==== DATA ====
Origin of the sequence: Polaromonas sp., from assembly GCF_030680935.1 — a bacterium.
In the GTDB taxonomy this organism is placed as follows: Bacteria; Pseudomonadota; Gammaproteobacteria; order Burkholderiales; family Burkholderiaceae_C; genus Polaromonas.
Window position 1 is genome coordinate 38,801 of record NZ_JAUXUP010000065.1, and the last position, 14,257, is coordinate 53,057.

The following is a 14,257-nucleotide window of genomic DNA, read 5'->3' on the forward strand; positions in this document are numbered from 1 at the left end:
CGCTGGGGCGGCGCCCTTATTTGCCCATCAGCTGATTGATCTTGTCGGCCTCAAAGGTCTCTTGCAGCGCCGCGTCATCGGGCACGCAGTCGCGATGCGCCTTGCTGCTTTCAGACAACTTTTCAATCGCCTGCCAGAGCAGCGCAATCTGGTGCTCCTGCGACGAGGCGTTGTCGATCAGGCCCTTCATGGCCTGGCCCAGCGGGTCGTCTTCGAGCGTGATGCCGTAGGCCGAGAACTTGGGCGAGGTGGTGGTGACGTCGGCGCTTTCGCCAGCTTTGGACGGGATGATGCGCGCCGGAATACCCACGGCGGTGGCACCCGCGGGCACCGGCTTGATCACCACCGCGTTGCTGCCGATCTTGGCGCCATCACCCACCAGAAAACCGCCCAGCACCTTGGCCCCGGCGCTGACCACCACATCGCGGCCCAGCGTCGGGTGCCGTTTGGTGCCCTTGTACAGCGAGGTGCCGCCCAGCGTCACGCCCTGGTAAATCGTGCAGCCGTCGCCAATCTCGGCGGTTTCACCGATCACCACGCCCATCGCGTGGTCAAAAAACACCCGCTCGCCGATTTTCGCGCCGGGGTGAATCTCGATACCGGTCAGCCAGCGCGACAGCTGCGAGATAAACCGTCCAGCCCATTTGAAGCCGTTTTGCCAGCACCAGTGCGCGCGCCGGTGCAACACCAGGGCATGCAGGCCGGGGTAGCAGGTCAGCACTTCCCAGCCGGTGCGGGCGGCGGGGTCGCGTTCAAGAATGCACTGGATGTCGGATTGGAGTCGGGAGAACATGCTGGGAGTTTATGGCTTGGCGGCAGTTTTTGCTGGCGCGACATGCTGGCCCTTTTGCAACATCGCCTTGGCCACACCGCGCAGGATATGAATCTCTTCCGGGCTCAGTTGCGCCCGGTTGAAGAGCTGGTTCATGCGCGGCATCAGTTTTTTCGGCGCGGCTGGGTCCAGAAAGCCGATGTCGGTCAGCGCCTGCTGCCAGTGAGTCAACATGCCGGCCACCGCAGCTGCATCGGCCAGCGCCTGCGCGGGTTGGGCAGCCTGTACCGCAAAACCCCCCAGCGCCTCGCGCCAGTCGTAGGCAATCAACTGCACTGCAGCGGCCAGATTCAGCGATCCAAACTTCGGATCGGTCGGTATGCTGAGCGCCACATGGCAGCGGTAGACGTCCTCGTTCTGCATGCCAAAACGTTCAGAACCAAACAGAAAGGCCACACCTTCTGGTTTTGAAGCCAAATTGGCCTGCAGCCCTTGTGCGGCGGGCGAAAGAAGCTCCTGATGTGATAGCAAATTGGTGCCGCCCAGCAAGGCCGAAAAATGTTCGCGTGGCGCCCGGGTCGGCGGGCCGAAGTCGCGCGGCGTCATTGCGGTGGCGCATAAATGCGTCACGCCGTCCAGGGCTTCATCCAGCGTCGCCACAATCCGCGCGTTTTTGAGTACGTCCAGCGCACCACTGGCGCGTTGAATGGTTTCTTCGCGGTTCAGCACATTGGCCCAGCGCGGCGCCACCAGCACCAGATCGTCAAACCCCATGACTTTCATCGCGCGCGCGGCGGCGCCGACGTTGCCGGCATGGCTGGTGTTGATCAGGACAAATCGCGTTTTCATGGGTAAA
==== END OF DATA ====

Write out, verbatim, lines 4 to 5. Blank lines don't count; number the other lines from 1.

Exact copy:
The following is a 14,257-nucleotide window of genomic DNA, read 5'->3' on the forward strand; positions in this document are numbered from 1 at the left end:
CGCTGGGGCGGCGCCCTTATTTGCCCATCAGCTGATTGATCTTGTCGGCCTCAAAGGTCTCTTGCAGCGCCGCGTCATCGGGCACGCAGTCGCGATGCGCCTTGCTGCTTTCAGACAACTTTTCAATCGCCTGCCAGAGCAGCGCAATCTGGTGCTCCTGCGACGAGGCGTTGTCGATCAGGCCCTTCATGGCCTGGCCCAGCGGGTCGTCTTCGAGCGTGATGCCGTAGGCCGAGAACTTGGGCGAGGTGGTGGTGACGTCGGCGCTTTCGCCAGCTTTGGACGGGATGATGCGCGCCGGAATACCCACGGCGGTGGCACCCGCGGGCACCGGCTTGATCACCACCGCGTTGCTGCCGATCTTGGCGCCATCACCCACCAGAAAACCGCCCAGCACCTTGGCCCCGGCGCTGACCACCACATCGCGGCCCAGCGTCGGGTGCCGTTTGGTGCCCTTGTACAGCGAGGTGCCGCCCAGCGTCACGCCCTGGTAAATCGTGCAGCCGTCGCCAATCTCGGCGGTTTCACCGATCACCACGCCCATCGCGTGGTCAAAAAACACCCGCTCGCCGATTTTCGCGCCGGGGTGAATCTCGATACCGGTCAGCCAGCGCGACAGCTGCGAGATAAACCGTCCAGCCCATTTGAAGCCGTTTTGCCAGCACCAGTGCGCGCGCCGGTGCAACACCAGGGCATGCAGGCCGGGGTAGCAGGTCAGCACTTCCCAGCCGGTGCGGGCGGCGGGGTCGCGTTCAAGAATGCACTGGATGTCGGATTGGAGTCGGGAGAACATGCTGGGAGTTTATGGCTTGGCGGCAGTTTTTGCTGGCGCGACATGCTGGCCCTTTTGCAACATCGCCTTGGCCACACCGCGCAGGATATGAATCTCTTCCGGGCTCAGTTGCGCCCGGTTGAAGAGCTGGTTCATGCGCGGCATCAGTTTTTTCGGCGCGGCTGGGTCCAGAAAGCCGATGTCGGTCAGCGCCTGCTGCCAGTGAGTCAACATGCCGGCCACCGCAGCTGCATCGGCCAGCGCCTGCGCGGGTTGGGCAGCCTGTACCGCAAAACCCCCCAGCGCCTCGCGCCAGTCGTAGGCAATCAACTGCACTGCAGCGGCCAGATTCAGCGATCCAAACTTCGGATCGGTCGGTATGCTGAGCGCCACATGGCAGCGGTAGACGTCCTCGTTCTGCATGCCAAAACGTTCAGAACCAAACAGAAAGGCCACACCTTCTGGTTTTGAAGCCAAATTGGCCTGCAGCCCTTGTGCGGCGGGCGAAAGAAGCTCCTGATGTGATAGCAAATTGGTGCCGCCCAGCAAGGCCGAAAAATGTTCGCGTGGCGCCCGGGTCGGCGGGCCGAAGTCGCGCGGCGTCATTGCGGTGGCGCATAAATGCGTCACGCCGTCCAGGGCTTCATCCAGCGTCGCCACAATCCGCGCGTTTTTGAGTACGTCCAGCGCACCACTGGCGCGTTGAATGGTTTCTTCGCGGTTCAGCACATTGGCCCAGCGCGGCGCCACCAGCACCAGATCGTCAAACCCCATGACTTTCATCGCGCGCGCGGCGGCGCCGACGTTGCCGGCATGGCTGGTGTTGATCAGGACAAATCGCGTTTTCATGGGTAAA